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Asylum Research Webinar: Soft, Squishy, and Sticky: AFM for Mechanobiology


AFM's ability to directly interact with samples at the nanoscale and in near-physiological conditions enable novel insights into the structure and nanomechanical properties of living samples. AFM is especially useful in understanding the mechanical properties of the extracellular environment. However, quantitative measurements of these properties are often stymied by a number of experimental and instrumentational parameters. Dr. Nicholas A. Geisse presents an overview of AFM for mechanobiology.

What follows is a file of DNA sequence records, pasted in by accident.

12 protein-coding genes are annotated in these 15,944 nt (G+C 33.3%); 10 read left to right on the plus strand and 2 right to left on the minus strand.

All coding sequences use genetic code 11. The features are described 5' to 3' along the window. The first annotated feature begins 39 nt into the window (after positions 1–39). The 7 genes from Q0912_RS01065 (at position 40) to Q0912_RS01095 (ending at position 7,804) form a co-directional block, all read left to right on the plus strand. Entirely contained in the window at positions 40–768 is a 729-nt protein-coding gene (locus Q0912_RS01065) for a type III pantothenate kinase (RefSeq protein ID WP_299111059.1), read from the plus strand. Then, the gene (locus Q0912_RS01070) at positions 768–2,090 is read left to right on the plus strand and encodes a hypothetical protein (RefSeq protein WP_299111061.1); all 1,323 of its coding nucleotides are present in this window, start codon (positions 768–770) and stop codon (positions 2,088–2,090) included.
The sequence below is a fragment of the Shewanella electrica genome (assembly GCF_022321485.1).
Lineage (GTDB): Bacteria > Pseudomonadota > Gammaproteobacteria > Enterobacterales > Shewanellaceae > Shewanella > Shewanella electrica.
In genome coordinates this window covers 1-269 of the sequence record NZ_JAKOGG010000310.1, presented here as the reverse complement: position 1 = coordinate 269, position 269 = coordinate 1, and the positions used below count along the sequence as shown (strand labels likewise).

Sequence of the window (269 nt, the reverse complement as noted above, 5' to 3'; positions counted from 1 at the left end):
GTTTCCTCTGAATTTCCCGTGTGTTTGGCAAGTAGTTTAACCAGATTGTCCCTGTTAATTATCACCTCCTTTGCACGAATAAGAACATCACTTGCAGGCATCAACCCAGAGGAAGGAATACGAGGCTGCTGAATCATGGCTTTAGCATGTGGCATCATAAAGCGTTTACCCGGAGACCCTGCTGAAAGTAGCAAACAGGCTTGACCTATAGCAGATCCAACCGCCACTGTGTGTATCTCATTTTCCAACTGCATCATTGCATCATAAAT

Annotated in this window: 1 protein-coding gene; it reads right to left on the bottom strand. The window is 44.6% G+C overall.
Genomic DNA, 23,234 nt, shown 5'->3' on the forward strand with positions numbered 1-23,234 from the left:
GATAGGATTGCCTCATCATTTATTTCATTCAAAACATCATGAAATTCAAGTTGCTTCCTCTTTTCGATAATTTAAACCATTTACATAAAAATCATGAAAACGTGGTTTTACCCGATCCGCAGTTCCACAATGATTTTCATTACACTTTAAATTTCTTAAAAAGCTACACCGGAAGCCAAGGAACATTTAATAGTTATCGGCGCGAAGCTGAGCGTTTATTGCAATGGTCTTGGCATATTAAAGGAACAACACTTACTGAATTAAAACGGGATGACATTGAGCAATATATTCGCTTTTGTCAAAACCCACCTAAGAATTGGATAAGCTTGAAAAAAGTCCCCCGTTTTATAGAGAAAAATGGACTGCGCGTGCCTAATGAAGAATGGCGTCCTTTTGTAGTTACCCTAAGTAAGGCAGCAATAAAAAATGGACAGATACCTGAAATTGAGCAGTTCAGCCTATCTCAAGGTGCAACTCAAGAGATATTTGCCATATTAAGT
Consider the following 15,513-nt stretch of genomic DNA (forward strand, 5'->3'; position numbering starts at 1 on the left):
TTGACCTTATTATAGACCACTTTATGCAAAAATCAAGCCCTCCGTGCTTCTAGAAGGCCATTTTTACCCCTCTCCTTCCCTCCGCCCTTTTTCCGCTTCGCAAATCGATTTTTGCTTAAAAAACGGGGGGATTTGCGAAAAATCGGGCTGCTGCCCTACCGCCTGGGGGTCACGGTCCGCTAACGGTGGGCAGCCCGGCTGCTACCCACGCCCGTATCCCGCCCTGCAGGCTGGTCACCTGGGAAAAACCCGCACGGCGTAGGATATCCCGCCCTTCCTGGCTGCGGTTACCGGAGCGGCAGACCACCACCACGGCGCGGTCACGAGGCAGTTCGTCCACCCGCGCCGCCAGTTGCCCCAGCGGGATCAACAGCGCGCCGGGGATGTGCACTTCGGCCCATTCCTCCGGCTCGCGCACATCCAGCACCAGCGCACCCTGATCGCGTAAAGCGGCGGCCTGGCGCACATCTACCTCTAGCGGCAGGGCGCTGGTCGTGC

You will get a greater understanding of:

  • Latest AFM instrumentation capabilities, and benefits for mechanobiology in characterizing cells, tissues and the ECM
  • Making successful measurements of elastic deformation and avoiding common pitfalls and errors
  • Understanding nanomechanical measurements and choosing the right toolbox to make the job easy
  • Recent results from cutting-edge research being done in the field of mechanobiology from Asylum Research AFMs


About Your Lecturer:

Dr. Nicholas A. Geisse, Chief Science Officer of NanoSurface Biomedical, Seattle

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